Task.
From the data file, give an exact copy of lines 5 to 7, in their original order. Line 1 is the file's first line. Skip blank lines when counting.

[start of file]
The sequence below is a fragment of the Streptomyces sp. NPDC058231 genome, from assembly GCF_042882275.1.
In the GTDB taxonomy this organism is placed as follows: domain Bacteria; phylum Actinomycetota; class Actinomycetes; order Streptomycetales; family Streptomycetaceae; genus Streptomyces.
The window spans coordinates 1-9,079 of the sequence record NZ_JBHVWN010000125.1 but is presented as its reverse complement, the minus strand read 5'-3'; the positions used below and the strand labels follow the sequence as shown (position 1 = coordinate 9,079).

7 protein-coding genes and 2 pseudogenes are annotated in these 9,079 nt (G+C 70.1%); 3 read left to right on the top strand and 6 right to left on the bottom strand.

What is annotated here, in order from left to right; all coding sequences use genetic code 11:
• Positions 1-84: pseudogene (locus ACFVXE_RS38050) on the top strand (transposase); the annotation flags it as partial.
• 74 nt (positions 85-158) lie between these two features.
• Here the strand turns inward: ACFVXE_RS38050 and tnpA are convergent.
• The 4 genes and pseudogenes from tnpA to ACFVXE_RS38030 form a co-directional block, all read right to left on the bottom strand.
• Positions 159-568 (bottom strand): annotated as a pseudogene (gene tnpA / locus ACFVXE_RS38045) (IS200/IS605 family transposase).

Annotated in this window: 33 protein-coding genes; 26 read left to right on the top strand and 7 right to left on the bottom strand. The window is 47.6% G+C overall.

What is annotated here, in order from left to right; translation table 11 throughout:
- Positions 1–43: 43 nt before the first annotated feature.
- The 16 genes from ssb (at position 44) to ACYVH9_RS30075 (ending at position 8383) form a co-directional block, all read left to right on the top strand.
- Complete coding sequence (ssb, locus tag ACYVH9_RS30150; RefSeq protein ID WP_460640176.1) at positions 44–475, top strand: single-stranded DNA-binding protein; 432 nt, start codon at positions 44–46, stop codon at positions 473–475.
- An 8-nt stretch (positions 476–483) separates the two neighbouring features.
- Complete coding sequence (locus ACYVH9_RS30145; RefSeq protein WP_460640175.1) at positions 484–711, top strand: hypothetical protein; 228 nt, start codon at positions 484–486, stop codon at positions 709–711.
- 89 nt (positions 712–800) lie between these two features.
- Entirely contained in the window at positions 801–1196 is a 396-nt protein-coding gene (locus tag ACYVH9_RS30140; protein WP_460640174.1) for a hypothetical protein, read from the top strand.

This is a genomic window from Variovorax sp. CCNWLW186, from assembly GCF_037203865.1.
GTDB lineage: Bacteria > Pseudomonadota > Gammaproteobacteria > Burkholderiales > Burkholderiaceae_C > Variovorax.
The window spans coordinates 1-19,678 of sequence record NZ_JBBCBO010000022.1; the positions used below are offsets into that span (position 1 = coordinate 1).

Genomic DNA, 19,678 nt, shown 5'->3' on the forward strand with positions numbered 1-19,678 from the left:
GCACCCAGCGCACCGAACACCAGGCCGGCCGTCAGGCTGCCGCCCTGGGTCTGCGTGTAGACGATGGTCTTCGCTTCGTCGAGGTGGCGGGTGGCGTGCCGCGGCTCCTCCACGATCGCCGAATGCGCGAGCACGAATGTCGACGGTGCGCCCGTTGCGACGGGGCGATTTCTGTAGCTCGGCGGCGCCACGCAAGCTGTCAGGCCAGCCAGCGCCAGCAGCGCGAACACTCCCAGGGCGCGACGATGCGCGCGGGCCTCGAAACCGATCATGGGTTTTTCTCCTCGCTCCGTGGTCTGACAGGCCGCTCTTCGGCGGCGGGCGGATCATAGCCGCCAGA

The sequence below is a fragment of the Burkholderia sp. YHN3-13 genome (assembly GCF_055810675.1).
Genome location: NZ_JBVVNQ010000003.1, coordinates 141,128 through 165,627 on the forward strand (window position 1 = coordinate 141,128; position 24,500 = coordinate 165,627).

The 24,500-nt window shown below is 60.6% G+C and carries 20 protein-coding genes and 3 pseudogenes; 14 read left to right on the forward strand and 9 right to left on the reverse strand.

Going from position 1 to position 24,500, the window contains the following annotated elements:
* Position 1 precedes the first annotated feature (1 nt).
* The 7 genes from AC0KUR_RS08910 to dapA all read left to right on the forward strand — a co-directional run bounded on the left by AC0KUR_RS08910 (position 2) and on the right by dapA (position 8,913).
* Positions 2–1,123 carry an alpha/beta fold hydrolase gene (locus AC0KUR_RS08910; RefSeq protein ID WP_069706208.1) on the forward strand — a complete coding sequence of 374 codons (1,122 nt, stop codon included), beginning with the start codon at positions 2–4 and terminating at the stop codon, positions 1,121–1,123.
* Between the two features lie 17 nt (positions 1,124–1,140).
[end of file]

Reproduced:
What is annotated here, in order from left to right; all coding sequences use genetic code 11:
• Positions 1-84: pseudogene (locus ACFVXE_RS38050) on the top strand (transposase); the annotation flags it as partial.
• 74 nt (positions 85-158) lie between these two features.